Many businesses are no strangers to bad hires. These are the job applicants that are accepted only for the company to find out that this person is not a good fit for the company. This results in wasted resources as well as a negative effect on the workplace culture, team morale, and productivity. This also means having to repeat the recruitment process to find someone else to take on the job role.
For the most part, bad hires end up becoming a nuisance for the company. Thanks to these new employees, the company will have to spend more time and money on resources in training, recruitment, and other tangible and non-tangible resources. The best-case scenario is that bad hires have a minimal negative effect on your business.
But the worst case scenario: your company can be legally liable for negligent hiring, which could be a much larger blow against your business.
Here’s what you need to know about negligent hiring and why you should avoid bad hires as much as possible.
What Is Negligent Hiring?
Negligent hiring is a legal claim made by either an employee or a customer against a company and its erring employee who has a history of repeating incidents or a high risk of bringing harm to the employee or customer.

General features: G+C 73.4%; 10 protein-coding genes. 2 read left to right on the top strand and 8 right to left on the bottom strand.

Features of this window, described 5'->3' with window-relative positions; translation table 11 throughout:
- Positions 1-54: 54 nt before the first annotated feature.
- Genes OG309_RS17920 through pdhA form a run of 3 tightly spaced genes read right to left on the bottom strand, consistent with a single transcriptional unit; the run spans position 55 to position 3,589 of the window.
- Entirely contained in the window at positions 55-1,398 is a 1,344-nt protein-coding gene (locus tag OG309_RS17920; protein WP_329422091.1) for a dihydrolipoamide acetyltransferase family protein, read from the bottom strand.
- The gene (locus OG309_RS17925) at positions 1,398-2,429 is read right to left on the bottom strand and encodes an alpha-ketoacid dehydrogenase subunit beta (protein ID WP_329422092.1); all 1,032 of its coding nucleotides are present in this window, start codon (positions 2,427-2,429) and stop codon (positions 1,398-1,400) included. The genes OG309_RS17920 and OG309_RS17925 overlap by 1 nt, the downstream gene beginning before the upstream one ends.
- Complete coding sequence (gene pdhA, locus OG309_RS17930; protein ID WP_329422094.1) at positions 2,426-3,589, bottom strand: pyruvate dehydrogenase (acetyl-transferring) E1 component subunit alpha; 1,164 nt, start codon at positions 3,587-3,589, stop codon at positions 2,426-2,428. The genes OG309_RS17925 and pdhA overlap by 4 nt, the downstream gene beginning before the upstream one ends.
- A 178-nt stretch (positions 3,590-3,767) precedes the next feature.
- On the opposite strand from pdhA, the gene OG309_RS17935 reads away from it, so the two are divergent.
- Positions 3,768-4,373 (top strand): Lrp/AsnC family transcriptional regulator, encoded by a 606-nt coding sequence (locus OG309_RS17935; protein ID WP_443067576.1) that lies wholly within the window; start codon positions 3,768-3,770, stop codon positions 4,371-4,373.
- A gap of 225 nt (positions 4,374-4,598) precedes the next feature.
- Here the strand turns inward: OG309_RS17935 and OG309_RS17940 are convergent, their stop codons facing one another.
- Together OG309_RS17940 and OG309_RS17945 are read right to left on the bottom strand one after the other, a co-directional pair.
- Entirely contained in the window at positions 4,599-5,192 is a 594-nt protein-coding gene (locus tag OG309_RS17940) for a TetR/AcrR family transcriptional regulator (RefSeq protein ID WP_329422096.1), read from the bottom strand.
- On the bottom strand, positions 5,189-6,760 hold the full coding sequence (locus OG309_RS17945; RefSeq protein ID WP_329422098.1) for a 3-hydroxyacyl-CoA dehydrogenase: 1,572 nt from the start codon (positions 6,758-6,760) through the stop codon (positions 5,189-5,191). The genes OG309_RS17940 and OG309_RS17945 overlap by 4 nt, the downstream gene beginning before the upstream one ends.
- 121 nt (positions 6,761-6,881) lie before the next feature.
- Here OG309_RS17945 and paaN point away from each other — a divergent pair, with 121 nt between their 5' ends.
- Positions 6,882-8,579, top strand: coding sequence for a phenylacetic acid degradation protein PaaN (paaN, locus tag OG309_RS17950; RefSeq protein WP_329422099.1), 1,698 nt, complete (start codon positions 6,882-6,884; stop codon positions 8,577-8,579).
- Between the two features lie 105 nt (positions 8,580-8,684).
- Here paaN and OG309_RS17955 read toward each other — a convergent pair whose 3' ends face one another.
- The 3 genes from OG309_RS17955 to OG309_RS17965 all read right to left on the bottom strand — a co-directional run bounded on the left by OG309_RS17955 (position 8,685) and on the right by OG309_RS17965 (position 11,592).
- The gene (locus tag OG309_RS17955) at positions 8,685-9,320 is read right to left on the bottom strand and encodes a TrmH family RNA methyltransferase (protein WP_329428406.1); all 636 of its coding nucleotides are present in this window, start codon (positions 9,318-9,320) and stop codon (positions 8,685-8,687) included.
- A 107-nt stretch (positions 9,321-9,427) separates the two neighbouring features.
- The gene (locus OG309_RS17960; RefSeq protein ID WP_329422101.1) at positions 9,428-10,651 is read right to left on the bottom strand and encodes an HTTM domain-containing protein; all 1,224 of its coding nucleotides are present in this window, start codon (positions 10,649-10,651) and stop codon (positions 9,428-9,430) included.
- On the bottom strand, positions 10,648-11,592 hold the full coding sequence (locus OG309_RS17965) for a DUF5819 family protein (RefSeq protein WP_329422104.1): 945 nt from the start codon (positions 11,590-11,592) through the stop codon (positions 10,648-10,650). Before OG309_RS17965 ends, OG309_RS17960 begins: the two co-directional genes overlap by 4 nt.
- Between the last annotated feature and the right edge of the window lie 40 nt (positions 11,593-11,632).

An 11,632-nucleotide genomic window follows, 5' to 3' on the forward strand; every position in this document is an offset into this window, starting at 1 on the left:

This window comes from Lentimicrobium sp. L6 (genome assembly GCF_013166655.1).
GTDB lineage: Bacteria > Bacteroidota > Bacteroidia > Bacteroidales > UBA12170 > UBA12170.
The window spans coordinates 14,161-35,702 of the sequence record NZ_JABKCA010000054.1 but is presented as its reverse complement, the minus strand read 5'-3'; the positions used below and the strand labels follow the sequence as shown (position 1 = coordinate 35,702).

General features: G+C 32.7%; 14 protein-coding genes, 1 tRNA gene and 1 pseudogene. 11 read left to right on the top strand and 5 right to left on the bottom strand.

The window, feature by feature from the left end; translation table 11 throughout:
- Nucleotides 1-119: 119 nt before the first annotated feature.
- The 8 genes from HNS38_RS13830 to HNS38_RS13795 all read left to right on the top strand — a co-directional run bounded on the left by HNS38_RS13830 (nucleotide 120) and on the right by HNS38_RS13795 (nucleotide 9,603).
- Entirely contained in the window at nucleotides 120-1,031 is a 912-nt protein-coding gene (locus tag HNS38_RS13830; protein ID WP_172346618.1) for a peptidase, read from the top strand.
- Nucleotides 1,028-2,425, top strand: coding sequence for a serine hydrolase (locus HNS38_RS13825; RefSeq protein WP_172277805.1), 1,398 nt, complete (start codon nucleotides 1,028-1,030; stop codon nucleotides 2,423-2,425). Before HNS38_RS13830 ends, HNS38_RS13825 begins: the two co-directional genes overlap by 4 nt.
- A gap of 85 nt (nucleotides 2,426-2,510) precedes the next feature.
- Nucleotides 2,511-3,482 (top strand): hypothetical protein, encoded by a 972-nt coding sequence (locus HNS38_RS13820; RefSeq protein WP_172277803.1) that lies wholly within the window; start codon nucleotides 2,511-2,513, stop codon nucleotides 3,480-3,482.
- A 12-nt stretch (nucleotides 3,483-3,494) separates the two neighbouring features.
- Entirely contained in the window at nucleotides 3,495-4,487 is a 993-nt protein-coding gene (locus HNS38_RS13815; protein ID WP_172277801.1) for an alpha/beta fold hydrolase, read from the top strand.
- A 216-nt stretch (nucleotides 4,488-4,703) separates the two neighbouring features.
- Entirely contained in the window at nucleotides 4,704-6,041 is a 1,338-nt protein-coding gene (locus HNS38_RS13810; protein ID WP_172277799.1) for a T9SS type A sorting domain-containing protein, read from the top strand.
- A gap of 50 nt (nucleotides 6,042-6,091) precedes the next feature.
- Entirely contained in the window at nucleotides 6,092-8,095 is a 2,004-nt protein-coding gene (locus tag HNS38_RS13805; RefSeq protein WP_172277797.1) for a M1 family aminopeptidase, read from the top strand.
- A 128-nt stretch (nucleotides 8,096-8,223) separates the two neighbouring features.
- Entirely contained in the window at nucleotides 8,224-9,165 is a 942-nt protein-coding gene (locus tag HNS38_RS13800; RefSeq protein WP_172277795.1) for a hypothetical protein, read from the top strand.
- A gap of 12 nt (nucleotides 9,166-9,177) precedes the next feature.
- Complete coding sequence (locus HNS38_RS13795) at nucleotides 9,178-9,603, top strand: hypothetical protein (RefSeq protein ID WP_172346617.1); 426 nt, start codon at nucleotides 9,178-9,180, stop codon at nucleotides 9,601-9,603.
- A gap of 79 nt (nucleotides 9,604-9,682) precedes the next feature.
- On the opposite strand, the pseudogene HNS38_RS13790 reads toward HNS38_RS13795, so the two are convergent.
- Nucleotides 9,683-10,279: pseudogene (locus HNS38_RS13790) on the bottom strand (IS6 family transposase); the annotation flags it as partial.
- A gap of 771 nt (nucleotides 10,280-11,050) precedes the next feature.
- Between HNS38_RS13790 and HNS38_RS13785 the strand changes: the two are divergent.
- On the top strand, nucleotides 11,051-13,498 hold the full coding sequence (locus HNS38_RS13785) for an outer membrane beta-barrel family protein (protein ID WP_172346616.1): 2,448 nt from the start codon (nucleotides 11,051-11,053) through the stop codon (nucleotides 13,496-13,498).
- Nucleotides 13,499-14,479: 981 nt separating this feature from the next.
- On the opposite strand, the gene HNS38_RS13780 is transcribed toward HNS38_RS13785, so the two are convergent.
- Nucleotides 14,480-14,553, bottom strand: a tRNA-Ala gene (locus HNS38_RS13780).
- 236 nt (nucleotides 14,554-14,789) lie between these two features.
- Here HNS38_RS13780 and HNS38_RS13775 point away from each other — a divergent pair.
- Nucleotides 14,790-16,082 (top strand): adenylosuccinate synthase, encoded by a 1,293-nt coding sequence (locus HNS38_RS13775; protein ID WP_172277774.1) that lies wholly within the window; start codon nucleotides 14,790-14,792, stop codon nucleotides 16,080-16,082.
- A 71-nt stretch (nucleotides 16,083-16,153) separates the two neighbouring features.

Let’s say that you are the owner of Business A and have hired Mr. X, who starts a physical fight with his supervisor, Mr. Y. Mr. Y’s arm is broken in the process and later files for negligent hiring as a thorough background check would have shown that Mr. X has a history of arrests due to assault.
In this case, a background check would have proven what a liability Mr. X would have been in your office. Because you did not perform due diligence researching Mr. X’s background, your business is liable for negligent hiring and putting your employees in danger.
This makes it a company’s duty to ensure that the people they hire do not have a history or background that suggests their employee may be a liability against the company. Although there is nothing illegal about hiring someone with a history that is less than perfect, should they repeat their actions it is on your company should they affect your employees and customers.